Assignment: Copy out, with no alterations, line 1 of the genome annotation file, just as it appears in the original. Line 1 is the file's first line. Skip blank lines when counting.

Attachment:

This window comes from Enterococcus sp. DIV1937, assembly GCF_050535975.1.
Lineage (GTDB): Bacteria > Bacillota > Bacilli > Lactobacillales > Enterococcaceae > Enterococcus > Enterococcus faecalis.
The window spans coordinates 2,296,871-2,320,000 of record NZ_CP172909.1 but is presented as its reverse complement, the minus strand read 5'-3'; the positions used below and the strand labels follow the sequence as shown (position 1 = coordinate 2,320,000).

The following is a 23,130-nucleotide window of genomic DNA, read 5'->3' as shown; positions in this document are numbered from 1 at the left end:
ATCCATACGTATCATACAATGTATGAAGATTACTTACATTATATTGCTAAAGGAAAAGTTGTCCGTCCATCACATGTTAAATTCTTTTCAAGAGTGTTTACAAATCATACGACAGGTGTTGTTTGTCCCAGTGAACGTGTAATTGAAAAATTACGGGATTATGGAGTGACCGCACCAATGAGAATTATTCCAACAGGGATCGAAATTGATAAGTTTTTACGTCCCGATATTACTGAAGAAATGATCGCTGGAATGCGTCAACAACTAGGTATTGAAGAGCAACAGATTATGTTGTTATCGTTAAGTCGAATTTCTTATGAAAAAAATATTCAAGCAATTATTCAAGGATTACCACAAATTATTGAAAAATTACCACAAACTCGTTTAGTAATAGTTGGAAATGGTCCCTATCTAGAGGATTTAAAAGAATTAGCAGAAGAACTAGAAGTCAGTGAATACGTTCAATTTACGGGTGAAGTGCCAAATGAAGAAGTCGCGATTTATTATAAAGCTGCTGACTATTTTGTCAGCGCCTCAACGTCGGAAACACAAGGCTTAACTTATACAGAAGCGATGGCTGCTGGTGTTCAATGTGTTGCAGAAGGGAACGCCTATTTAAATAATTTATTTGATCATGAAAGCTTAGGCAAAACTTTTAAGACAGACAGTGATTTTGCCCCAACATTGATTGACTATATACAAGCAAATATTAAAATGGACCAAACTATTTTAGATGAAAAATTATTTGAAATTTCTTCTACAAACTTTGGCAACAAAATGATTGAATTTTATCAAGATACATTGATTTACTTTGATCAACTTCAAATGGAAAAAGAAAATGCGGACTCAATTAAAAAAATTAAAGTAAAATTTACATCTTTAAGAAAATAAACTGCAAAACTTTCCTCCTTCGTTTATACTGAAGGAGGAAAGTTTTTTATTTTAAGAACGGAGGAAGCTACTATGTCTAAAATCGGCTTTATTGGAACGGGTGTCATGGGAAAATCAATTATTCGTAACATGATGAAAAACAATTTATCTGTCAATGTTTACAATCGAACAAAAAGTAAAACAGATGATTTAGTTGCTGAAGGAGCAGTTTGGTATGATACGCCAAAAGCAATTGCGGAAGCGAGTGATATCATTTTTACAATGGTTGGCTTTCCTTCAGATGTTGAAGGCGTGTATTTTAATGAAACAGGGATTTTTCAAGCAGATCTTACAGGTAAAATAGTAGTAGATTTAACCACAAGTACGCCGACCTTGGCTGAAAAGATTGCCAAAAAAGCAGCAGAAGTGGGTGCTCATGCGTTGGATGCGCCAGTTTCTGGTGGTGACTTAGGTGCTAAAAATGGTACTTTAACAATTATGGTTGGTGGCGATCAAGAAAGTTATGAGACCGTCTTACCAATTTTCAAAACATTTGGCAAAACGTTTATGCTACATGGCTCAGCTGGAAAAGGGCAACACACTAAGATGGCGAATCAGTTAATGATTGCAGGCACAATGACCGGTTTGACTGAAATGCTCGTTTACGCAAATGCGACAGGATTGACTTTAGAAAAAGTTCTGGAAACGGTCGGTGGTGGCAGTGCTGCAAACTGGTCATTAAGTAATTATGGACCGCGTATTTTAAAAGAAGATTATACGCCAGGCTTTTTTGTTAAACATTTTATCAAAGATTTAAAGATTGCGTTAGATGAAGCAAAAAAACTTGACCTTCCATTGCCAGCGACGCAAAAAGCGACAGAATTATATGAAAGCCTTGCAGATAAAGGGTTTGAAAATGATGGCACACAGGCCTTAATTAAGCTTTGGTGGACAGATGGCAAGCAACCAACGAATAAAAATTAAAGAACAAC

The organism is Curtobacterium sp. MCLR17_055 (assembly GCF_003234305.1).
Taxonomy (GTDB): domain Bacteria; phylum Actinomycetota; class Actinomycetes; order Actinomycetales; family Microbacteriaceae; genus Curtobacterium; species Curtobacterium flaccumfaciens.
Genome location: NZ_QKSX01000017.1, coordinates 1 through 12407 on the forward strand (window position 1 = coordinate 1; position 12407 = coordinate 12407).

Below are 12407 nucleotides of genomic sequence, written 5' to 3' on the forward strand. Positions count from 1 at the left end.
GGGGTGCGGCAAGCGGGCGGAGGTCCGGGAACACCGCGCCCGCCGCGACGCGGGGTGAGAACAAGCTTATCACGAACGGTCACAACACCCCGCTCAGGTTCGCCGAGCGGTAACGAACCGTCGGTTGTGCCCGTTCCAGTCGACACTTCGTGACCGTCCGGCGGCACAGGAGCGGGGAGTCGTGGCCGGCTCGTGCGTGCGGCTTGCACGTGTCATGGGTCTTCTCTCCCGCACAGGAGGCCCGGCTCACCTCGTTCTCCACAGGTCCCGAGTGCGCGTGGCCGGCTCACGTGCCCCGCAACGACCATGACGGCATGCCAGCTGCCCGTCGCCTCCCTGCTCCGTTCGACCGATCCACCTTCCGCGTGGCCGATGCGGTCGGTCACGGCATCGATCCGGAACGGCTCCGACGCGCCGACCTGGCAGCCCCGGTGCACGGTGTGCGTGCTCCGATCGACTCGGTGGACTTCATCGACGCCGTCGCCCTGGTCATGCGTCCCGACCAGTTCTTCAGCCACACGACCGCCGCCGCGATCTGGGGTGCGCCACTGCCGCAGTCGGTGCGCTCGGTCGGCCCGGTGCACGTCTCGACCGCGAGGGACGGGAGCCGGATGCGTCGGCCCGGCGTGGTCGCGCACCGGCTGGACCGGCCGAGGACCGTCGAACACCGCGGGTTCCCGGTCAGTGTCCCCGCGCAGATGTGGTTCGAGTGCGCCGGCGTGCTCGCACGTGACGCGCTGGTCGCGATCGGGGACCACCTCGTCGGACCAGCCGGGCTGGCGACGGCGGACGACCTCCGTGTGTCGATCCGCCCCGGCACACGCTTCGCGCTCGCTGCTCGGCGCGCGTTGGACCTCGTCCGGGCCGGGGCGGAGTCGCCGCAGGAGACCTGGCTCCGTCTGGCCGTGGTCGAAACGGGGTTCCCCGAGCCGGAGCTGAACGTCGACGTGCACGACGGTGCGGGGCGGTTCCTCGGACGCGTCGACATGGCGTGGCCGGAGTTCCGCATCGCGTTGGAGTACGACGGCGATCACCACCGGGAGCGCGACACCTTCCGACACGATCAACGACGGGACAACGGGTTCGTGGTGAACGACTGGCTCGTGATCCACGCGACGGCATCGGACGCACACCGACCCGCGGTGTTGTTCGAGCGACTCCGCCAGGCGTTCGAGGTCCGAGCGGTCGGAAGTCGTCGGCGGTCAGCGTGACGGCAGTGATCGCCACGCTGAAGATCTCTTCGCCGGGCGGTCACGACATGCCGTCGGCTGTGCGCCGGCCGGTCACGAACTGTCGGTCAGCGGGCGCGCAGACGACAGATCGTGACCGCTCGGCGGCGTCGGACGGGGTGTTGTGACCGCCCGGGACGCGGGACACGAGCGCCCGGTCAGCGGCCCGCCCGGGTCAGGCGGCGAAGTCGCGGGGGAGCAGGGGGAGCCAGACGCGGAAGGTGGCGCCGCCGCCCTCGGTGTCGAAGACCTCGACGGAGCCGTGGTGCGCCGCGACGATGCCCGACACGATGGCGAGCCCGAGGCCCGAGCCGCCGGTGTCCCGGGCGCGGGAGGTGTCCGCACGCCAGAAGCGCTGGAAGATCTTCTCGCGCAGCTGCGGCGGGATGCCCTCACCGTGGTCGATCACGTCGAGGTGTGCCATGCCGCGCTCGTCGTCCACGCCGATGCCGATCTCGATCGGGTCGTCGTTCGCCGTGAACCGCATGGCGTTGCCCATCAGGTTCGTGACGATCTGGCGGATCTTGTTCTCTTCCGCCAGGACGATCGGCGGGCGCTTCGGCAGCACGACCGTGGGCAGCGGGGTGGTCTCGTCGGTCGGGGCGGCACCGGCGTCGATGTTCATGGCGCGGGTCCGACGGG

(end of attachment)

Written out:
This window comes from Enterococcus sp. DIV1937, assembly GCF_050535975.1.